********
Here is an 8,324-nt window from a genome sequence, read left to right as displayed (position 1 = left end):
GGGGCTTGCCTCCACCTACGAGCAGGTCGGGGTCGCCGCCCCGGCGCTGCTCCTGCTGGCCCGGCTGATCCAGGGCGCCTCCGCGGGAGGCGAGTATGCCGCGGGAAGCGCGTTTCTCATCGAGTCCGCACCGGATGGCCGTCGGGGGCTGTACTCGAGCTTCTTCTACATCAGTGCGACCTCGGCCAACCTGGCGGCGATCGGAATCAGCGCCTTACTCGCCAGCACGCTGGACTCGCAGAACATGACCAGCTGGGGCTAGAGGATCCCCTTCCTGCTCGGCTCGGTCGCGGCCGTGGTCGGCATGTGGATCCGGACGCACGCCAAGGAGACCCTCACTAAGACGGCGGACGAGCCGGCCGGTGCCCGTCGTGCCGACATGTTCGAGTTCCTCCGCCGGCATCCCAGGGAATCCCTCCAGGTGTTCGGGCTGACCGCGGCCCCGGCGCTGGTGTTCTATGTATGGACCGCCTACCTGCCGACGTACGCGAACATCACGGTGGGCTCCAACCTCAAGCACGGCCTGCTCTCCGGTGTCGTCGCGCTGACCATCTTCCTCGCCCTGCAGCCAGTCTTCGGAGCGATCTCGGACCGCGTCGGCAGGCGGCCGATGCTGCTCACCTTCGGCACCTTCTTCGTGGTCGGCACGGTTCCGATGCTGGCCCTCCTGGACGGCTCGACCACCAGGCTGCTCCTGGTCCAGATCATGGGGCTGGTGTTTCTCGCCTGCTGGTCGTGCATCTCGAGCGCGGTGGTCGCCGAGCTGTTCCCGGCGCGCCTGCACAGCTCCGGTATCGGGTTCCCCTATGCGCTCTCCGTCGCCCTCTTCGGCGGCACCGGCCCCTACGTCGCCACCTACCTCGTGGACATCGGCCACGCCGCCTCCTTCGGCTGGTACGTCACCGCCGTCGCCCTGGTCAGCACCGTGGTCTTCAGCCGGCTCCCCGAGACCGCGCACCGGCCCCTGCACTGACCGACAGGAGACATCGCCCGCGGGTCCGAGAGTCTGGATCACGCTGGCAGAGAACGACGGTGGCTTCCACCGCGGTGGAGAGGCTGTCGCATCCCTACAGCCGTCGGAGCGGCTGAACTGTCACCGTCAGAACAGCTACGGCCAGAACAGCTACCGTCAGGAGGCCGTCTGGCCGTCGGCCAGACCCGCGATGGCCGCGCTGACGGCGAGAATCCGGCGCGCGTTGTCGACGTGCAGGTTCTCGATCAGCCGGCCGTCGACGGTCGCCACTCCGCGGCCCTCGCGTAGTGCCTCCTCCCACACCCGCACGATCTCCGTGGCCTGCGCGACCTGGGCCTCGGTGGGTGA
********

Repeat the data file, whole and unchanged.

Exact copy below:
Here is an 8,324-nt window from a genome sequence, read left to right as displayed (position 1 = left end):
GGGGCTTGCCTCCACCTACGAGCAGGTCGGGGTCGCCGCCCCGGCGCTGCTCCTGCTGGCCCGGCTGATCCAGGGCGCCTCCGCGGGAGGCGAGTATGCCGCGGGAAGCGCGTTTCTCATCGAGTCCGCACCGGATGGCCGTCGGGGGCTGTACTCGAGCTTCTTCTACATCAGTGCGACCTCGGCCAACCTGGCGGCGATCGGAATCAGCGCCTTACTCGCCAGCACGCTGGACTCGCAGAACATGACCAGCTGGGGCTAGAGGATCCCCTTCCTGCTCGGCTCGGTCGCGGCCGTGGTCGGCATGTGGATCCGGACGCACGCCAAGGAGACCCTCACTAAGACGGCGGACGAGCCGGCCGGTGCCCGTCGTGCCGACATGTTCGAGTTCCTCCGCCGGCATCCCAGGGAATCCCTCCAGGTGTTCGGGCTGACCGCGGCCCCGGCGCTGGTGTTCTATGTATGGACCGCCTACCTGCCGACGTACGCGAACATCACGGTGGGCTCCAACCTCAAGCACGGCCTGCTCTCCGGTGTCGTCGCGCTGACCATCTTCCTCGCCCTGCAGCCAGTCTTCGGAGCGATCTCGGACCGCGTCGGCAGGCGGCCGATGCTGCTCACCTTCGGCACCTTCTTCGTGGTCGGCACGGTTCCGATGCTGGCCCTCCTGGACGGCTCGACCACCAGGCTGCTCCTGGTCCAGATCATGGGGCTGGTGTTTCTCGCCTGCTGGTCGTGCATCTCGAGCGCGGTGGTCGCCGAGCTGTTCCCGGCGCGCCTGCACAGCTCCGGTATCGGGTTCCCCTATGCGCTCTCCGTCGCCCTCTTCGGCGGCACCGGCCCCTACGTCGCCACCTACCTCGTGGACATCGGCCACGCCGCCTCCTTCGGCTGGTACGTCACCGCCGTCGCCCTGGTCAGCACCGTGGTCTTCAGCCGGCTCCCCGAGACCGCGCACCGGCCCCTGCACTGACCGACAGGAGACATCGCCCGCGGGTCCGAGAGTCTGGATCACGCTGGCAGAGAACGACGGTGGCTTCCACCGCGGTGGAGAGGCTGTCGCATCCCTACAGCCGTCGGAGCGGCTGAACTGTCACCGTCAGAACAGCTACGGCCAGAACAGCTACCGTCAGGAGGCCGTCTGGCCGTCGGCCAGACCCGCGATGGCCGCGCTGACGGCGAGAATCCGGCGCGCGTTGTCGACGTGCAGGTTCTCGATCAGCCGGCCGTCGACGGTCGCCACTCCGCGGCCCTCGCGTAGTGCCTCCTCCCACACCCGCACGATCTCCGTGGCCTGCGCGACCTGGGCCTCGGTGGGTGA